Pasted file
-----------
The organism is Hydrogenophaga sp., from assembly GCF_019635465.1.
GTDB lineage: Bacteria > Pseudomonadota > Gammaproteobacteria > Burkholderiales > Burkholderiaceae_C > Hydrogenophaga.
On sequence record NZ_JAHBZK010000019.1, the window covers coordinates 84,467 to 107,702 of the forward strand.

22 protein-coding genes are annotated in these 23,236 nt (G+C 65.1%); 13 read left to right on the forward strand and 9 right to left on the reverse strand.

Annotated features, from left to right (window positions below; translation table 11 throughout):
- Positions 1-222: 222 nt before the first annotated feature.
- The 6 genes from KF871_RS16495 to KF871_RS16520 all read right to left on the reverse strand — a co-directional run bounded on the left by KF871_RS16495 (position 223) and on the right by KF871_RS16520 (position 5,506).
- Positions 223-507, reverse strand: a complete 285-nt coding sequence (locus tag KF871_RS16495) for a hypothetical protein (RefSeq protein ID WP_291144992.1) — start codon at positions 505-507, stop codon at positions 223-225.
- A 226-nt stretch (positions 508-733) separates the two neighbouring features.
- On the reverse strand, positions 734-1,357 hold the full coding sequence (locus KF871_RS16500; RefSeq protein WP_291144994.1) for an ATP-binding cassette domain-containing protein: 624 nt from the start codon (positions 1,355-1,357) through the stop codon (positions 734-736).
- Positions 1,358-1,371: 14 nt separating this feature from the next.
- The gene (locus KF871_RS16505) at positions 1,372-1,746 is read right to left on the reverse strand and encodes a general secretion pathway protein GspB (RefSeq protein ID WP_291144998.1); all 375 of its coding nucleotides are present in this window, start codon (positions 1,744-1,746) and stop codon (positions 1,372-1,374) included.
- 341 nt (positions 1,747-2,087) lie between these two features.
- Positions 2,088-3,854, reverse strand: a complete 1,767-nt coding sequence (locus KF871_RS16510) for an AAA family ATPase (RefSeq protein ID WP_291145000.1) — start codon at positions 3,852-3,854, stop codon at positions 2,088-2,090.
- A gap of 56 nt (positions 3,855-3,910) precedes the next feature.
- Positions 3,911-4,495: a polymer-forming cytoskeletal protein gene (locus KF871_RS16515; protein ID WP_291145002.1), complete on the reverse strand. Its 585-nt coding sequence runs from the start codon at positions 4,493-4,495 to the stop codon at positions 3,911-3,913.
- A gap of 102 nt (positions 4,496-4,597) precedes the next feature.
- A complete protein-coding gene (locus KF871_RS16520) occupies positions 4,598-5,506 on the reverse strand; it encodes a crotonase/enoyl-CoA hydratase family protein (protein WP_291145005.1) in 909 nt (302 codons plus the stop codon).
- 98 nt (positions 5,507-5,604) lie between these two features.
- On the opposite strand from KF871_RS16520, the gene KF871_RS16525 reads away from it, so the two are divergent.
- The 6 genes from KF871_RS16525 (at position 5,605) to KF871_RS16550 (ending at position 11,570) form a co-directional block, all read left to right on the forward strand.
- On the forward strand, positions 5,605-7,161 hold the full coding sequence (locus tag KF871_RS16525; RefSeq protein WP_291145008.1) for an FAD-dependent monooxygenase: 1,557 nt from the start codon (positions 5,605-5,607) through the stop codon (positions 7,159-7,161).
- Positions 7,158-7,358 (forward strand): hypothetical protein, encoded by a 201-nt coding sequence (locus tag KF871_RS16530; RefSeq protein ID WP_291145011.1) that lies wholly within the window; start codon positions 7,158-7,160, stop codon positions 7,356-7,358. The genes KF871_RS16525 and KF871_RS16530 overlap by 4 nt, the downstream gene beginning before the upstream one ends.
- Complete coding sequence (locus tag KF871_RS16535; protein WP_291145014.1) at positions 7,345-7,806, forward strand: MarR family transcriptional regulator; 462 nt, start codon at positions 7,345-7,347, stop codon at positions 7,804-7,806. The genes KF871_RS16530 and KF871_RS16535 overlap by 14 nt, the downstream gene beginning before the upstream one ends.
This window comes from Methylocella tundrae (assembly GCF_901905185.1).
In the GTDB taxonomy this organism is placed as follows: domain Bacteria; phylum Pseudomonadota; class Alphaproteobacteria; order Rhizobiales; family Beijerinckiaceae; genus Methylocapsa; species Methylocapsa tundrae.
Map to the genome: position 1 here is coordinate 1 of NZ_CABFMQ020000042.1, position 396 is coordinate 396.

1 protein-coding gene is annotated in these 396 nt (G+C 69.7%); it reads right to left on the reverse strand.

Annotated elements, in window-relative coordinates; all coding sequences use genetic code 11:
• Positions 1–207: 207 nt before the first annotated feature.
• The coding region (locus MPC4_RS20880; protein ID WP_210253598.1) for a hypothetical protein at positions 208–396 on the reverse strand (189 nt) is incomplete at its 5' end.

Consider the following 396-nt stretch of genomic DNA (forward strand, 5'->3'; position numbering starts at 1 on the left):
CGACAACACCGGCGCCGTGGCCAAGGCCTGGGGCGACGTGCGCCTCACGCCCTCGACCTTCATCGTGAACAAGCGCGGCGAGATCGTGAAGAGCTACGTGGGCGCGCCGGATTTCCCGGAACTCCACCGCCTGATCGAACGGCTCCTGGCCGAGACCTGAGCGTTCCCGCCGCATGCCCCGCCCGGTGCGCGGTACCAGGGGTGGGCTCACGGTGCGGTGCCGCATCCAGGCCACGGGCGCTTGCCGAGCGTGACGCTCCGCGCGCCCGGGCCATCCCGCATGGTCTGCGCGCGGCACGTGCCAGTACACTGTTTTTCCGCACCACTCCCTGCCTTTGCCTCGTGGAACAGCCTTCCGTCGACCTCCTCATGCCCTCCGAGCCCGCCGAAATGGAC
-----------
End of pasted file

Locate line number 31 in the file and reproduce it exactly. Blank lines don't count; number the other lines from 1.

• The coding region (locus MPC4_RS20880; protein ID WP_210253598.1) for a hypothetical protein at positions 208–396 on the reverse strand (189 nt) is incomplete at its 5' end.